I saw one application where they were using it to test and debug somebody’s website, in a somewhat serious way, which kind of surprised me… Newsweek used it for a while as well. When you entered it on Newsweek, it would replace all the headlines with something about zombie attacks.
Nice. I just tried FluffPost.com, by the way, and it still works today, so… [laughs]
Yeah, some of those are really funny actually; some of the headlines paired with the pet photos make me laugh.
How did you actually find them on archive.org? Are they loading it from a CDN? I would assume people would be minifying it out… Or is there a string you can search for?
Yeah, if you just generally search for konami.js – I mean, that’s about as well as I’m able to do it… The example code that people could copy and paste back in the day basically introduced Konami as like a giant global to your site… So whatever reason it’s somewhat easy to find that code, if you start searching through archive.org. It’s also easy to find people referencing it and then through a little slew thing you can pull up old versions of sites that they reference. That’s how I’ve found the Tesla thing. I didn’t find Konami-JS in Tesla’s code on Archive.org; I found an old forum post referenced to it being available on tesla.org in 2010, or 2011, or whatever… And then through Archive.org I went back and I was able to look at the source and figure it out. I’m like “Oh yeah, it is up here. That’s funny.”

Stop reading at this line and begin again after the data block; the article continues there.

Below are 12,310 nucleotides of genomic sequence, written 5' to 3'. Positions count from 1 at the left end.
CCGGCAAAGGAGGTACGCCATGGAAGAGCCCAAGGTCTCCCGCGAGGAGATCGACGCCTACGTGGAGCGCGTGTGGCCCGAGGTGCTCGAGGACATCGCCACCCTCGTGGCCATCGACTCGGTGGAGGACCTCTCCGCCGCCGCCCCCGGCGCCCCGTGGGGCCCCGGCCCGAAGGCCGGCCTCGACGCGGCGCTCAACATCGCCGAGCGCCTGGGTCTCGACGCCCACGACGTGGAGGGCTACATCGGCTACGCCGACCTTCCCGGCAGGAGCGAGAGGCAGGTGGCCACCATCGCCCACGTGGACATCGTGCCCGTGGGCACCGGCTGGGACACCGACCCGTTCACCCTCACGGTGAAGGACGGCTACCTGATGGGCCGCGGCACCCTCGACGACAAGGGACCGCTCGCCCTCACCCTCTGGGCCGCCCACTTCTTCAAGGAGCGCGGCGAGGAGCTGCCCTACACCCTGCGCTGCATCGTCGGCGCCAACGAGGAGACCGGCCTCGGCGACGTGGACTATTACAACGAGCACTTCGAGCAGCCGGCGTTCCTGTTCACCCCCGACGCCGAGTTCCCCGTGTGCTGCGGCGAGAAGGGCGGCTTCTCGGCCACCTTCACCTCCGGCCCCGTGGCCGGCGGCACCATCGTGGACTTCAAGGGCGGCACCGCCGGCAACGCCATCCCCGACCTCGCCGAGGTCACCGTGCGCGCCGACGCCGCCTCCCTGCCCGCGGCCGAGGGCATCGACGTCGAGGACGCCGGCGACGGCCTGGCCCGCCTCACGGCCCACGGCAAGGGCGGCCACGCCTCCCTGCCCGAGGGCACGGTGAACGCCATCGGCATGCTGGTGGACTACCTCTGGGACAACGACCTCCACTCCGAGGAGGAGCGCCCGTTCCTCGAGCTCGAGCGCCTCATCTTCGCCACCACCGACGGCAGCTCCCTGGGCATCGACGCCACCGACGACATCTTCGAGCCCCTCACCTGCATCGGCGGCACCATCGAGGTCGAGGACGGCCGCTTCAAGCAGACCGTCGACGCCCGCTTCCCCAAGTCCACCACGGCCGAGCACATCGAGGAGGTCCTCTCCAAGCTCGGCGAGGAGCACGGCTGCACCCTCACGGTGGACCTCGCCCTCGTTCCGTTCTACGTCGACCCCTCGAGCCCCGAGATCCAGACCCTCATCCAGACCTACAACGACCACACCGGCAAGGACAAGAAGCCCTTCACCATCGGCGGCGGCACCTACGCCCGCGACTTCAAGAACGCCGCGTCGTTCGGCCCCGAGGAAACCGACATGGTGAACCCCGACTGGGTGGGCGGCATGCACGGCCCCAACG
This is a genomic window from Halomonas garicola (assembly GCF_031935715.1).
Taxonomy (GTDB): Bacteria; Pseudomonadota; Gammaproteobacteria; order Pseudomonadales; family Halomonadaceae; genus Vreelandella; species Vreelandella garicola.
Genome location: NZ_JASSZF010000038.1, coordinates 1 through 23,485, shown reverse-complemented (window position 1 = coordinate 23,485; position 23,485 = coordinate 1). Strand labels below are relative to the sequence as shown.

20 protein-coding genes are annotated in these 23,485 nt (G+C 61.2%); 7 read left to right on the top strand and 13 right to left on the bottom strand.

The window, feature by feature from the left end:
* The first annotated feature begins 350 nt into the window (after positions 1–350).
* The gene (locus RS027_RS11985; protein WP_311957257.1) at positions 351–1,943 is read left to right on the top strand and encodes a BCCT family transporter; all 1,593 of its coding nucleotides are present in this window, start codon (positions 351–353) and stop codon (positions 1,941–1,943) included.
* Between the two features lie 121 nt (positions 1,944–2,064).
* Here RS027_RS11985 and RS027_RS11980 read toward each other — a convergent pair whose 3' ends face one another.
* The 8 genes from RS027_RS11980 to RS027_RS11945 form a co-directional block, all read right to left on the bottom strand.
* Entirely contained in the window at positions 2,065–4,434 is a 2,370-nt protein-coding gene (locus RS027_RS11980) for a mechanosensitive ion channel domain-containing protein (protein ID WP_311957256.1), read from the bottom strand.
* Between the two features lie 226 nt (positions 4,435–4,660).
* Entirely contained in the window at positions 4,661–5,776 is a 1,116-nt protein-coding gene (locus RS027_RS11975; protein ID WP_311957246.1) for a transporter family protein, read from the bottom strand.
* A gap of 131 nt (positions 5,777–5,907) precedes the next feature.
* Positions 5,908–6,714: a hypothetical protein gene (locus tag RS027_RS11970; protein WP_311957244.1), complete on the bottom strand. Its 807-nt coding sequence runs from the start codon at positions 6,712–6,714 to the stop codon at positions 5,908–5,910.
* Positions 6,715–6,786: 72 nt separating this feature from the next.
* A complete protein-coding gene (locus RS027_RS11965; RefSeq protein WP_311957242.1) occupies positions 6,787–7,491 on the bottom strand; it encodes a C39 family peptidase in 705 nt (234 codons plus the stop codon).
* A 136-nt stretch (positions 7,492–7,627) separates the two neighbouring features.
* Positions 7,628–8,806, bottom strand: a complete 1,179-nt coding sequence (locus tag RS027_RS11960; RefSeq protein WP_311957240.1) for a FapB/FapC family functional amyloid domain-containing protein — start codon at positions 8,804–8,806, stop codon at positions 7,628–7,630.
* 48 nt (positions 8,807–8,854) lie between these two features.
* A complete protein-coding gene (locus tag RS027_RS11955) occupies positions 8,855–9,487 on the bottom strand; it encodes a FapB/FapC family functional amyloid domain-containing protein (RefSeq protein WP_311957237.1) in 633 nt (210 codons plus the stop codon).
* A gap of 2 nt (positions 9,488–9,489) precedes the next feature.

You mentioned that Marvel.com used it, and I read that broke Marvel.com somehow. Did they forget a semicolon, did they use it wrong, or was there actually an Easter egg that caused problems?
Technically, I did it, I broke it… [laughter] But it was only for about a minute.
Statute limitations out by now?